Almost one month after several people spoke out against a planned housing development near Camp Crucis - a 74-year-old, 163-acre retreat that is a ministry of The Episcopal Diocese of Fort Worth - the council granted conditional approval for the project’s preliminary plat.
The action came after a brief summation of the situation by Community Development Director Kira Wauwie and a closed session discussion between the council, City Manager Chris Coffman, and City Attorney Jeremy SoRelle.
When the council reconvened into open session, it unanimously approved the conditional preliminary plat with no comment.
A request for a preliminary plat for the 325-home development with 12 commercial lots off Loop 567 near Granbury Regional Airport was on the agenda for the City Council’s regular meeting on Dec. 7, but Coffman announced that the developer had requested a continuance to meet with those who opposed the project.
According to Wauwie, conversations did occur between the developer, neighboring property owners and city staff, resulting in two changes to the preliminary plat. She also stated that there are “a few outstanding items that they’re working through.”
The history of the project’s progression through city channels might be confusing to some, a fact that Wauwie acknowledged when addressing the council.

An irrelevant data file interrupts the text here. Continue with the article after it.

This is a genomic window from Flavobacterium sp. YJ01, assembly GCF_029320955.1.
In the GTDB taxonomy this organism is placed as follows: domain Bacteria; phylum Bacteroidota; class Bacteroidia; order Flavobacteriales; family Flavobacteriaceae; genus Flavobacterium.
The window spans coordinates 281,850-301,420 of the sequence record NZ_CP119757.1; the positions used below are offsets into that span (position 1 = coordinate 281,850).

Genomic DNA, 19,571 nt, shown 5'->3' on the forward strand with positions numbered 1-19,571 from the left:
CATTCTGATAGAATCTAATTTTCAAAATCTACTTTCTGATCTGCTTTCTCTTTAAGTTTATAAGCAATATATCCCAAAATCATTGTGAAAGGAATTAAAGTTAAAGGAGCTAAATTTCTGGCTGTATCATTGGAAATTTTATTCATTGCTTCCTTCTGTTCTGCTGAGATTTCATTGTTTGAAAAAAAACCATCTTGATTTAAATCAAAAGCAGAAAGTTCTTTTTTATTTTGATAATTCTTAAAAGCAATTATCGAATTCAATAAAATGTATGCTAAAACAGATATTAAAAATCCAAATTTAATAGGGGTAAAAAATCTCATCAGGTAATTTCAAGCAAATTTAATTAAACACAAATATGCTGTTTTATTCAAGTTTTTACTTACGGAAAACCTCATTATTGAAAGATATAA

The Planning and Zoning Commission, at its’ regular meeting on Nov. 15, considered both a zoning change for the development and the preliminary plat. The P&Z tabled the zoning request at that time, but pushed the preliminary plat to the City Council because of “shot clock” requirements imposed by the state.
A final plat cannot be approved unless there is a zoning change for the 121-acre development.
The matter before the council at its Tuesday, Jan. 4 meeting was only the preliminary plat, not the zoning change.
City staff recommended conditional approval with the following conditions: that an amended preliminary plat be submitted for consideration prior to a final plat, and that the amended plat not be approved by the council unless the plat conforms to applied zoning and other regulations.
The council approved the preliminary plat with those conditions.
The agenda item did not include a public hearing.
At the Dec. 7 council meeting, opponents expressed concerns about the development’s impact on Camp Crucis, which hosts retreats, summer camps and other events.
The site, which has 30 buildings, offers such activities as horseback riding, sand volleyball, tetherball, archery, hiking, canoeing, kayaking, fishing, and swimming.